• 7.
    Edlund, Sofia
    et al.
    Uppsala University, Disciplinary Domain of Medicine and Pharmacy, Medicinska och farmaceutiska vetenskapsområdet, centrumbildningar mm , Ludwig Institute for Cancer Research.
    Landström, Maréne
    Uppsala University, Disciplinary Domain of Medicine and Pharmacy, Medicinska och farmaceutiska vetenskapsområdet, centrumbildningar mm , Ludwig Institute for Cancer Research.
    Heldin, Carl-Henrik
    Uppsala University, Disciplinary Domain of Medicine and Pharmacy, Medicinska och farmaceutiska vetenskapsområdet, centrumbildningar mm , Ludwig Institute for Cancer Research.
    Aspenström, Pontus
    Uppsala University, Disciplinary Domain of Medicine and Pharmacy, Medicinska och farmaceutiska vetenskapsområdet, centrumbildningar mm , Ludwig Institute for Cancer Research.
    Transforming growth factor-beta-induced mobilization of actin cytoskeleton required signaling by small GTPases Cdc42 and RhoA2002In: Molecular Biology of the Cell, ISSN 1059-1524, E-ISSN 1939-4586, Vol. 13, no 3, p. 902-914Article in journal (Refereed)
    Abstract [en]

    Transforming growth factor-beta (TGF-beta) is a potent regulator of cell growth and differentiation in many cell types. The Smad signaling pathway constitutes a main signal transduction route downstream of TGF-beta receptors. We studied TGF-beta-induced rearrangements of the actin filament system and found that TGF-beta 1 treatment of PC-3U human prostate carcinoma cells resulted in a rapid formation of lamellipodia. Interestingly, this response was shown to be independent of the Smad signaling pathway; instead, it required the activity of the Rho GTPases Cdc42 and RhoA, because ectopic expression of dominant negative mutant Cdc42 and RhoA abrogated the response. Long-term stimulation with TGF-beta 1 resulted in an assembly of stress fibers; this response required both signaling via Cdc42 and RhoA, and Smad proteins. A known downstream effector of Cdc42 is p38(MAPK); treatment of the cells with the p38(MAPK) inhibitor 4-(4-fluorophenyl)-2-(4-methylsulfinylphenyl)-5-(pyridyl)1H-imidazole (SB203580), as well as ectopic expression of a kinase-inactive p38(MAPK), abrogated the TGF-beta-induced actin reorganization. Moreover, treatment of cells with the inhibitors of the RhoA target-protein Rho-associated coiled-coil kinase (+)-R-trans-4-(aminoethyl)-N-(4-pyridyl) cyclohexanecarboxamide (Y-27632) and 1-5(-isoquinolinesulfonyl)homopiperazine (HA-1077), as well as ectopic expression of kinase-inactive Rho coiled-coil kinase-1, abrogated the TGF-beta 1-induced formation of stress fibers. Collectively, these data indicate that TGF-beta-induced membrane ruffles occur via Rho GTPase-dependent pathways, whereas long-term effects require cooperation between Smad and Rho GTPase signaling pathways.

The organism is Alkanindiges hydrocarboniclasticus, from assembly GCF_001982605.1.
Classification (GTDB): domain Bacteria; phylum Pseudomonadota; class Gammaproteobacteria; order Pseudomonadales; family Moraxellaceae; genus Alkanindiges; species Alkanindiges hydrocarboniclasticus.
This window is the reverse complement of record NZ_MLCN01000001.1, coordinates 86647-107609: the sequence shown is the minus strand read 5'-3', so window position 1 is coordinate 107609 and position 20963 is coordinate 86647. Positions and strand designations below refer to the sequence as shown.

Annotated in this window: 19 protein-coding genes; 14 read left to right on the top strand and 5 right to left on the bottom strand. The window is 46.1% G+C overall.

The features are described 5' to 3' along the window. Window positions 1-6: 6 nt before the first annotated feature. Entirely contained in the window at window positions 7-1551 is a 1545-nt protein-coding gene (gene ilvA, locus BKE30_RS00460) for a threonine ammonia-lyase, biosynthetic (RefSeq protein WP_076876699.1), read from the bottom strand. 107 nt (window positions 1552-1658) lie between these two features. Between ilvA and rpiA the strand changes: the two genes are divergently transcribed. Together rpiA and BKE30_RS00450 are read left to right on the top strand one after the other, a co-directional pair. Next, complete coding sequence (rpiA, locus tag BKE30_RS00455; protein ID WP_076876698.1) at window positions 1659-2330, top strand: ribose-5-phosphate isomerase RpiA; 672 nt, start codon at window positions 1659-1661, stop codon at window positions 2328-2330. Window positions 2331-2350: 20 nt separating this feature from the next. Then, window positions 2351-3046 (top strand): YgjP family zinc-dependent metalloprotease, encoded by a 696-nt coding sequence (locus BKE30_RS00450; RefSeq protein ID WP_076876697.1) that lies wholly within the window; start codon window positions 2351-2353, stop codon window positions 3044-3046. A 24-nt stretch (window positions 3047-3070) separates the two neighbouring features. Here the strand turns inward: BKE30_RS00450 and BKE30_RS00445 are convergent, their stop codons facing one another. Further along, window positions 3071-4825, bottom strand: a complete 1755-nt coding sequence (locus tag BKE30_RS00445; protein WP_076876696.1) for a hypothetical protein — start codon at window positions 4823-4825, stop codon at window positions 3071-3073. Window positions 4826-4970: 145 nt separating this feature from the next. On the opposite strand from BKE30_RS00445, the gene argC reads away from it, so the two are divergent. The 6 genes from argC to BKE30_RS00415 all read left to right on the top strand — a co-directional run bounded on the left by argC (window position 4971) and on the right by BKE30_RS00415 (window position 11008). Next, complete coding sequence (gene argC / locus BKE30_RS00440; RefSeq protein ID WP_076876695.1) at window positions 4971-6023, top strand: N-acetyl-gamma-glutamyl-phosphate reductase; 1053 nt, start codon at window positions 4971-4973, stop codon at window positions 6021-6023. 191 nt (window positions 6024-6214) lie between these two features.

• 8.
    Edlund, Sofia
    et al.
    Uppsala University, Disciplinary Domain of Medicine and Pharmacy, Medicinska och farmaceutiska vetenskapsområdet, centrumbildningar mm, Ludwig Institute for Cancer Research.
    Lee, So Young
    Uppsala University, Disciplinary Domain of Medicine and Pharmacy, Medicinska och farmaceutiska vetenskapsområdet, centrumbildningar mm, Ludwig Institute for Cancer Research.
    Grimsby, Susanne
    Uppsala University, Disciplinary Domain of Medicine and Pharmacy, Medicinska och farmaceutiska vetenskapsområdet, centrumbildningar mm, Ludwig Institute for Cancer Research.
    Zhang, Shouthing
    Uppsala University, Disciplinary Domain of Medicine and Pharmacy, Medicinska och farmaceutiska vetenskapsområdet, centrumbildningar mm, Ludwig Institute for Cancer Research.
    Aspenström, Pontus
    Uppsala University, Disciplinary Domain of Medicine and Pharmacy, Medicinska och farmaceutiska vetenskapsområdet, centrumbildningar mm, Ludwig Institute for Cancer Research.
    Heldin, Carl-Henrik
    Uppsala University, Disciplinary Domain of Medicine and Pharmacy, Medicinska och farmaceutiska vetenskapsområdet, centrumbildningar mm, Ludwig Institute for Cancer Research.
    Landström, Maréne
    Uppsala University, Disciplinary Domain of Medicine and Pharmacy, Medicinska och farmaceutiska vetenskapsområdet, centrumbildningar mm, Ludwig Institute for Cancer Research.
    Interaction between Smad7 and beta-catenin: importance for transforming growth factor beta-induced apoptosis2005In: Molecular and Cellular Biology, ISSN 0270-7306, E-ISSN 1098-5549, Vol. 25, no 4, p. 1475-1488Article in journal (Refereed)
    Abstract [en]